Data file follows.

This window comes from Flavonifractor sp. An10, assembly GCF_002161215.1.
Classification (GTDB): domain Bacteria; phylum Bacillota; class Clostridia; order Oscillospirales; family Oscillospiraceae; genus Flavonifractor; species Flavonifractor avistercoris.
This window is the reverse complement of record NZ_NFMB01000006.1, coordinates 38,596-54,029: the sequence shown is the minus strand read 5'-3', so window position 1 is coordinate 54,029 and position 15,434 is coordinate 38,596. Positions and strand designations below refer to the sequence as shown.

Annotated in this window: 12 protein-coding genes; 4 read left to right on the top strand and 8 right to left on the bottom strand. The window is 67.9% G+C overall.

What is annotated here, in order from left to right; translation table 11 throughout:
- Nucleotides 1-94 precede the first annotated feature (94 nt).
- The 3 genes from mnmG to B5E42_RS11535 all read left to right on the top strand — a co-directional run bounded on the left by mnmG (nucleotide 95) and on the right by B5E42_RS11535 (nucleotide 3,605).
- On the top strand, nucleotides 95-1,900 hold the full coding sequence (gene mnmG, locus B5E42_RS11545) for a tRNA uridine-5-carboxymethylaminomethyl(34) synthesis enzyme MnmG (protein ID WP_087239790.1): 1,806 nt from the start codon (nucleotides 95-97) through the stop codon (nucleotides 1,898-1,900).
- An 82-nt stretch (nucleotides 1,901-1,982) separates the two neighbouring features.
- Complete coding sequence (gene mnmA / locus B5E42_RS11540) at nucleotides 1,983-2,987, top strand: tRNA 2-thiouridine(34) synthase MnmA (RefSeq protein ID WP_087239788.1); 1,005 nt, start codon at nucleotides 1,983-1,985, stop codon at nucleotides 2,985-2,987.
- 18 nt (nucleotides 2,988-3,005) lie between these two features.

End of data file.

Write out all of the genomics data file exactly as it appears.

This window comes from Flavonifractor sp. An10, assembly GCF_002161215.1.
Classification (GTDB): domain Bacteria; phylum Bacillota; class Clostridia; order Oscillospirales; family Oscillospiraceae; genus Flavonifractor; species Flavonifractor avistercoris.
This window is the reverse complement of record NZ_NFMB01000006.1, coordinates 38,596-54,029: the sequence shown is the minus strand read 5'-3', so window position 1 is coordinate 54,029 and position 15,434 is coordinate 38,596. Positions and strand designations below refer to the sequence as shown.

Annotated in this window: 12 protein-coding genes; 4 read left to right on the top strand and 8 right to left on the bottom strand. The window is 67.9% G+C overall.

What is annotated here, in order from left to right; translation table 11 throughout:
- Nucleotides 1-94 precede the first annotated feature (94 nt).
- The 3 genes from mnmG to B5E42_RS11535 all read left to right on the top strand — a co-directional run bounded on the left by mnmG (nucleotide 95) and on the right by B5E42_RS11535 (nucleotide 3,605).
- On the top strand, nucleotides 95-1,900 hold the full coding sequence (gene mnmG, locus B5E42_RS11545) for a tRNA uridine-5-carboxymethylaminomethyl(34) synthesis enzyme MnmG (protein ID WP_087239790.1): 1,806 nt from the start codon (nucleotides 95-97) through the stop codon (nucleotides 1,898-1,900).
- An 82-nt stretch (nucleotides 1,901-1,982) separates the two neighbouring features.
- Complete coding sequence (gene mnmA / locus B5E42_RS11540) at nucleotides 1,983-2,987, top strand: tRNA 2-thiouridine(34) synthase MnmA (RefSeq protein ID WP_087239788.1); 1,005 nt, start codon at nucleotides 1,983-1,985, stop codon at nucleotides 2,985-2,987.
- 18 nt (nucleotides 2,988-3,005) lie between these two features.